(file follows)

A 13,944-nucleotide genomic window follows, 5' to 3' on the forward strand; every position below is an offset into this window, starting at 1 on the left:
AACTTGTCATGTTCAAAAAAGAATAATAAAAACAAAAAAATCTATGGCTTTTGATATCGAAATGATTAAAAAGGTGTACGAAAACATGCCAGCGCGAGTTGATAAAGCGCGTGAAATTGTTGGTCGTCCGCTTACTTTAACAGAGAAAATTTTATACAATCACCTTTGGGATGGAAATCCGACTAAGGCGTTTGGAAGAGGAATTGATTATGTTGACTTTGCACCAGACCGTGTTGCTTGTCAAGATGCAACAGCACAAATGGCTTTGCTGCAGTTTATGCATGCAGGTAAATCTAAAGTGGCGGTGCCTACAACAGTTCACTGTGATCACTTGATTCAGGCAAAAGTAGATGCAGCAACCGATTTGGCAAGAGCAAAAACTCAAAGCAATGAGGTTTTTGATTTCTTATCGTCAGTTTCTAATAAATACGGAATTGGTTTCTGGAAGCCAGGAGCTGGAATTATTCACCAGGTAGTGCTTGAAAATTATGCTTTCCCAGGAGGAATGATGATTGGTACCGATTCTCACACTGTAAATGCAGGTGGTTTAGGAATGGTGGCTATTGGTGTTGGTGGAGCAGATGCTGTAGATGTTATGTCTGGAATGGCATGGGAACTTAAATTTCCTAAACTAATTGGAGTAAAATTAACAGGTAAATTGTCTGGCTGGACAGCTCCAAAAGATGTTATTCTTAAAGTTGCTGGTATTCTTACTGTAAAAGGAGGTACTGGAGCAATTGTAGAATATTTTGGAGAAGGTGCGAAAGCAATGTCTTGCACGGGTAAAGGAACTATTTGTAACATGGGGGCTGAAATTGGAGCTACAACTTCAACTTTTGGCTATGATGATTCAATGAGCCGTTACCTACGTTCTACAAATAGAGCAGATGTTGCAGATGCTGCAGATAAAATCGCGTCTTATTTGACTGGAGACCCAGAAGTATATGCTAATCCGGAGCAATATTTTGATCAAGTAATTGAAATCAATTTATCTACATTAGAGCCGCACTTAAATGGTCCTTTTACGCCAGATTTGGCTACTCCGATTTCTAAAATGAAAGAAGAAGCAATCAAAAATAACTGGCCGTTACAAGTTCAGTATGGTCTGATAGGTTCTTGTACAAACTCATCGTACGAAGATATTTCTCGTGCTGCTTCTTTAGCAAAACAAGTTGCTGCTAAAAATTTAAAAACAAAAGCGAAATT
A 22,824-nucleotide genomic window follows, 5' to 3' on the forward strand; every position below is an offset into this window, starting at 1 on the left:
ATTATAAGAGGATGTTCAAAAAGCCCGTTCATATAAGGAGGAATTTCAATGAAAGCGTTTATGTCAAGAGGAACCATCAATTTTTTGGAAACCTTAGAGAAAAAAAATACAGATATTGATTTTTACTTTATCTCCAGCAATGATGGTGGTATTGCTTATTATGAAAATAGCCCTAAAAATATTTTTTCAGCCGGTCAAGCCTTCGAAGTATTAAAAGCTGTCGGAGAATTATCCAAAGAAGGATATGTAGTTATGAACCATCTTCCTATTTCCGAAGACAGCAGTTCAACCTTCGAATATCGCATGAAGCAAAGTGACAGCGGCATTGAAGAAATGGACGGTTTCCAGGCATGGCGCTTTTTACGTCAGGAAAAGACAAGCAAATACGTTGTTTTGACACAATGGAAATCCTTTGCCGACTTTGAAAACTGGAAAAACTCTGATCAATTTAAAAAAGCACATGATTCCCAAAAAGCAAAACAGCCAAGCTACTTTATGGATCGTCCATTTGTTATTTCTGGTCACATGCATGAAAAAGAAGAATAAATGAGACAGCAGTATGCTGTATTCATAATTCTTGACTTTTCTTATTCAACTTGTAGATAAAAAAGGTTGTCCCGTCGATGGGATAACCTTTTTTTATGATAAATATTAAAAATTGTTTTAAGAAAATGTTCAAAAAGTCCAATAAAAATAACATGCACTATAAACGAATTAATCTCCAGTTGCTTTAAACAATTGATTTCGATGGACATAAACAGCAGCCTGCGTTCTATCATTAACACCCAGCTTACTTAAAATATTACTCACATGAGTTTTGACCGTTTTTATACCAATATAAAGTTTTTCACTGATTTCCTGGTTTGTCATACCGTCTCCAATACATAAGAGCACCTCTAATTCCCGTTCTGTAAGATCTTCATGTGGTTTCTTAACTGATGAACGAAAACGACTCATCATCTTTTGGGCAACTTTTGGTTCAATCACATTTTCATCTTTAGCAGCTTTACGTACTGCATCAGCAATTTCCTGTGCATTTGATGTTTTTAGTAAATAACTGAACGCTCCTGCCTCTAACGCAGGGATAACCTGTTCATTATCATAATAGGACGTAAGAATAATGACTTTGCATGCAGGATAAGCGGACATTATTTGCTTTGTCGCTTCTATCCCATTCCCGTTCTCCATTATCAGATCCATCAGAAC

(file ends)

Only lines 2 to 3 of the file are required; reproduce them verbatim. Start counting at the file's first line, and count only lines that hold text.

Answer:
AACTTGTCATGTTCAAAAAAGAATAATAAAAACAAAAAAATCTATGGCTTTTGATATCGAAATGATTAAAAAGGTGTACGAAAACATGCCAGCGCGAGTTGATAAAGCGCGTGAAATTGTTGGTCGTCCGCTTACTTTAACAGAGAAAATTTTATACAATCACCTTTGGGATGGAAATCCGACTAAGGCGTTTGGAAGAGGAATTGATTATGTTGACTTTGCACCAGACCGTGTTGCTTGTCAAGATGCAACAGCACAAATGGCTTTGCTGCAGTTTATGCATGCAGGTAAATCTAAAGTGGCGGTGCCTACAACAGTTCACTGTGATCACTTGATTCAGGCAAAAGTAGATGCAGCAACCGATTTGGCAAGAGCAAAAACTCAAAGCAATGAGGTTTTTGATTTCTTATCGTCAGTTTCTAATAAATACGGAATTGGTTTCTGGAAGCCAGGAGCTGGAATTATTCACCAGGTAGTGCTTGAAAATTATGCTTTCCCAGGAGGAATGATGATTGGTACCGATTCTCACACTGTAAATGCAGGTGGTTTAGGAATGGTGGCTATTGGTGTTGGTGGAGCAGATGCTGTAGATGTTATGTCTGGAATGGCATGGGAACTTAAATTTCCTAAACTAATTGGAGTAAAATTAACAGGTAAATTGTCTGGCTGGACAGCTCCAAAAGATGTTATTCTTAAAGTTGCTGGTATTCTTACTGTAAAAGGAGGTACTGGAGCAATTGTAGAATATTTTGGAGAAGGTGCGAAAGCAATGTCTTGCACGGGTAAAGGAACTATTTGTAACATGGGGGCTGAAATTGGAGCTACAACTTCAACTTTTGGCTATGATGATTCAATGAGCCGTTACCTACGTTCTACAAATAGAGCAGATGTTGCAGATGCTGCAGATAAAATCGCGTCTTATTTGACTGGAGACCCAGAAGTATATGCTAATCCGGAGCAATATTTTGATCAAGTAATTGAAATCAATTTATCTACATTAGAGCCGCACTTAAATGGTCCTTTTACGCCAGATTTGGCTACTCCGATTTCTAAAATGAAAGAAGAAGCAATCAAAAATAACTGGCCGTTACAAGTTCAGTATGGTCTGATAGGTTCTTGTACAAACTCATCGTACGAAGATATTTCTCGTGCTGCTTCTTTAGCAAAACAAGTTGCTGCTAAAAATTTAAAAACAAAAGCGAAATT
A 22,824-nucleotide genomic window follows, 5' to 3' on the forward strand; every position below is an offset into this window, starting at 1 on the left: